[IoT] How Azure IoT would have prevented a DDoS
Two weeks ago, parts of the Internet came to a halt due to a DDoS attack. DDoS attacks have become pretty common these last few years, but usually target a specific website. For instance, attackers might target microsoft.com and start firing enormous amounts of requests to it. Due to the load, the website will eventually choke and stop responding to both the malicious as to normal requests, with the result that the website is “down”.
There were two things that made this DDoS attack a bit different:
- This attack was not targeting a website or webservers, but instead DNS servers. DNS is used for address resolution, which comes down to translating a normal URL (like www.repsaj.nl) to an IP address. By targeting DNS servers, the attackers managed to bring down lots of sites at once, with your PC left unable to find the correct IP address for the website you requested. So in this case, the webservers were fine but the clients didn’t have a way to reach them.
- The attack was largely carried out using IoT devices. This included IP-connected webcams for instance, which many people have at home.
This uncovers a large security issue with lots of IoT devices, which could have been easily prevented (or at least a lot better secured) using a back-end like Azure. Let’s find out how…
Open ports are evil
The name Internet of Things implies that IoT devices have an internet connection. The idea behind IoT is that we link all sort of devices to the internet to make them smarter, more connected and more user friendly. Usually, a connection is bi-directional, allowing data both from the device as well as to it. In case of the before mentioned webcam; most of them have an internal webserver which hosts a page you can connect to. This requires you to open up a port in your router / firewall and that way enable it to be found online.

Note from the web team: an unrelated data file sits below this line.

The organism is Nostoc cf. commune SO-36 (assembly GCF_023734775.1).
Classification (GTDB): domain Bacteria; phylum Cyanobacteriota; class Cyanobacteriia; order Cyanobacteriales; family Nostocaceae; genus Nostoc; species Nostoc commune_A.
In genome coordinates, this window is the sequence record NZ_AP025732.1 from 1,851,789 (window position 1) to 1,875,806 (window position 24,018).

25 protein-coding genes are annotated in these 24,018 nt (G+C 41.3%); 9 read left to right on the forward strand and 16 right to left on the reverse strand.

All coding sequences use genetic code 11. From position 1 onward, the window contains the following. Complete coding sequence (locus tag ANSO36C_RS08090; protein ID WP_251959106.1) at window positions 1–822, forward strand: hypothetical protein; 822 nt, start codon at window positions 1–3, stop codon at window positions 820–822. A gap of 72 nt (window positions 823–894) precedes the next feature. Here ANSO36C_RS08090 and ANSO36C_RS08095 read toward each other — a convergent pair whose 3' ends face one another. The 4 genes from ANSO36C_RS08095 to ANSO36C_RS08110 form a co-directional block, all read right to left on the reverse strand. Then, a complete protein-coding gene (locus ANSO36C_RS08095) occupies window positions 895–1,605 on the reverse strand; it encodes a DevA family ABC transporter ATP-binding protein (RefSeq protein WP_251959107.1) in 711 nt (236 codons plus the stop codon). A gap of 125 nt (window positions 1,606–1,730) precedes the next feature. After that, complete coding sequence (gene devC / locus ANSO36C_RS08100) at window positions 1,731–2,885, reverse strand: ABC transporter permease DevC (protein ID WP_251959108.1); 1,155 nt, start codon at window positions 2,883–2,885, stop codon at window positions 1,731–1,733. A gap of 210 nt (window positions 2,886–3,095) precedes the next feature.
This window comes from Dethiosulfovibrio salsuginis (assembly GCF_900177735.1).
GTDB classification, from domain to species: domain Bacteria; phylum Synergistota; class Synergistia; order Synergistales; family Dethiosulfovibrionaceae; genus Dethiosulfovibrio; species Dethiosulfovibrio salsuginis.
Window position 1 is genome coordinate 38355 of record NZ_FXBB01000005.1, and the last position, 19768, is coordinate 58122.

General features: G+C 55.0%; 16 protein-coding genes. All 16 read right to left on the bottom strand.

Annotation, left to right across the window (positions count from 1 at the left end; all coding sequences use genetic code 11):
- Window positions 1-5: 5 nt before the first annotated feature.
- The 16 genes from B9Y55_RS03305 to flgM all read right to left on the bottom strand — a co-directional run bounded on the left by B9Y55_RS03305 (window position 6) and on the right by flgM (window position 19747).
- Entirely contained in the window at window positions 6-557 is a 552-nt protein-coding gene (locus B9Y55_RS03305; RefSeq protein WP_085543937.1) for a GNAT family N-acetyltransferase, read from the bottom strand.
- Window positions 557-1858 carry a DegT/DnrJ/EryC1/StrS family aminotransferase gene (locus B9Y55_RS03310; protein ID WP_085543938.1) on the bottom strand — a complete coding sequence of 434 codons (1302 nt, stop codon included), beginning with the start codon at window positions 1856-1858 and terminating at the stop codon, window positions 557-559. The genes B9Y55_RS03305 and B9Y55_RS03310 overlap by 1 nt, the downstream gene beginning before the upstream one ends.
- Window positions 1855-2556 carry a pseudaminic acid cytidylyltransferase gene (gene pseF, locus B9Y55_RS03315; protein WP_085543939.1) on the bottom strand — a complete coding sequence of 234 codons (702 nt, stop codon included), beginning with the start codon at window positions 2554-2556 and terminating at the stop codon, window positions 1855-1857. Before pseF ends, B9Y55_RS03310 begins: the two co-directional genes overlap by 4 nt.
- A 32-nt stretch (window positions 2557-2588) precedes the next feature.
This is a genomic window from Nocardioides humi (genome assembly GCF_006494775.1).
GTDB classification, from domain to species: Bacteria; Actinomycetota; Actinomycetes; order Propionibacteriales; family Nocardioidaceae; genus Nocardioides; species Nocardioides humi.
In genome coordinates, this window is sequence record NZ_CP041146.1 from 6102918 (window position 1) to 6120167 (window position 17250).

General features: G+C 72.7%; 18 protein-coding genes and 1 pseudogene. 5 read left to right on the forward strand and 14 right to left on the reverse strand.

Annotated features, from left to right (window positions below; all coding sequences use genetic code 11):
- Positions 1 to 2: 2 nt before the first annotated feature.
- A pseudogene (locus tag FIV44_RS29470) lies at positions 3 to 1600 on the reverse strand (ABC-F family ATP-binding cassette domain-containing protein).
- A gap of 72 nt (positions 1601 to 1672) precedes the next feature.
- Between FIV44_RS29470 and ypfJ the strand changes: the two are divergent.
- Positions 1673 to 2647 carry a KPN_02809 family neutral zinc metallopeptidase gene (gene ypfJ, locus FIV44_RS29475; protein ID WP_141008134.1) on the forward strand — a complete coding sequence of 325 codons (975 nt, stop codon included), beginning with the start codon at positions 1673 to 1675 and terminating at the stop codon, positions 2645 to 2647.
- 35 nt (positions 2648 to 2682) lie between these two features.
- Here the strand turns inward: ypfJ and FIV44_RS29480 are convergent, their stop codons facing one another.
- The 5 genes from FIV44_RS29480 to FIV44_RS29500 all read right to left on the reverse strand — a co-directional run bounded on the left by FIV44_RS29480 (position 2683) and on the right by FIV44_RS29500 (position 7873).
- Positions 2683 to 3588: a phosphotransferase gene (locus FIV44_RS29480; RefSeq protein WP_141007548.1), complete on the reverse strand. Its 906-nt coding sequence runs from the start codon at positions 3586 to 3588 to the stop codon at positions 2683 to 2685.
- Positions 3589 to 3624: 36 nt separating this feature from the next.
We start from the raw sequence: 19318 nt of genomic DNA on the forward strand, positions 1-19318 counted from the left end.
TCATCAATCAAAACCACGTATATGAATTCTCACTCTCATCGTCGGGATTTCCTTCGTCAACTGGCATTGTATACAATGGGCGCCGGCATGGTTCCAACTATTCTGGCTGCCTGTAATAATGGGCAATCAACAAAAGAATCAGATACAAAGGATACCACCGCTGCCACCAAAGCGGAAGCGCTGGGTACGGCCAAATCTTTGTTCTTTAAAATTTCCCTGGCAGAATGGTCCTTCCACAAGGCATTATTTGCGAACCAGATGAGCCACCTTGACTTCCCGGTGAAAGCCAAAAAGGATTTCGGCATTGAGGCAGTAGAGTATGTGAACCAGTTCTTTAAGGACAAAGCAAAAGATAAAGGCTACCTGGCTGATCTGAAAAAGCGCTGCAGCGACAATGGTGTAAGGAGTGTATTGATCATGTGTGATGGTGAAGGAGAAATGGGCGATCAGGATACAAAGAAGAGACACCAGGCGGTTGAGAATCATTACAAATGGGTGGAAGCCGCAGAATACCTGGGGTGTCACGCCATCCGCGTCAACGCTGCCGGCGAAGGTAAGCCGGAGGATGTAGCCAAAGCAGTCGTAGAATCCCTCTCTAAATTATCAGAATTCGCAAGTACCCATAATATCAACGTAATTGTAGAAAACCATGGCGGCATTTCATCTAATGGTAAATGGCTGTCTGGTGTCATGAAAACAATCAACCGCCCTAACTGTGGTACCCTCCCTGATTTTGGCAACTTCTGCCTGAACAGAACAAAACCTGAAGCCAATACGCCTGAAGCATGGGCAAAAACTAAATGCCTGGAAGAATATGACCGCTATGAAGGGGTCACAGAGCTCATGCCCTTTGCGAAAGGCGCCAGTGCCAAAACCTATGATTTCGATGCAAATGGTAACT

Now this does not need to be a problem, but often it is. Especially when one of the following applies:
- The device has security issues. Software requires constant patching. Might happen automatically on some devices, but on some it does not so you need to do it. And let’s be honest: who’s really patching webcams every week?
- Also, your manufacturer might stop producing security updates completely after a few years. So even if you’re willing to, there might be a time where there are no updates left to install.
- People who are completely unaware might not even change the default username/password for the device. This makes it super easy for attackers to gain access. A proper device will ensure that you do change the credentials, but unfortunately not all do.
No matter how well you try to keep things secured, an open port simply always introduces a security risk no matter what.
IoT Hub infrastructure
So how is IoT hub different? Three things to note:
- Connections are always initiated from the device itself. So you only need to ensure the device can access the internet, not that the internet can access the device. This makes a huge difference.
- Connections are easily (and by default) secured using encryption when the device supports it. This makes man-in-the-middle type attacks a lot harder since the data is not readable for third parties.
- The IoT hub has a default authentication mechanism which requires a device to present a key when connecting, ensuring that this device is known and authorized to use the hub.
These are all things that make a lot harder for hackers to get in. Note that I’m not saying it’s impossible, it never is. There is always a flaw, loophole or other way to crack the system; it’s just a matter of how much effort you need to put in. And with Azure IoT hub set-up, the effort involved is definitely a lot higher.
Will IoT hub help my webcam?
Back to the webcam example, which in retrospect is maybe not the best example. I have not seen any evidence of streaming video being delivered via Azure IoT Hub. You could send a picture every second or so, but realtime streaming video might not be the best use case. Luckily, that is not the point I’m trying to make. The point is that platforms like Microsoft Azure provide all kinds of ways to set-up services so that they’re connected and secure at the same time.
For our webcam example, for instance, you could take a look at Azure Relay which is a way to connect an on-premises hosted webservice to Azure without the need for inbound connections. So we could create a webservice with streaming capabilities which is relayed through Azure.
With your existing devices, you might be dead out of luck. If manufacturers do not provide patches or you do not update the software; you will be at risk. But hopefully manufacturers will increasingly start looking at cloud services to power their IoT devices in a way that security is provided by default instead of by exception.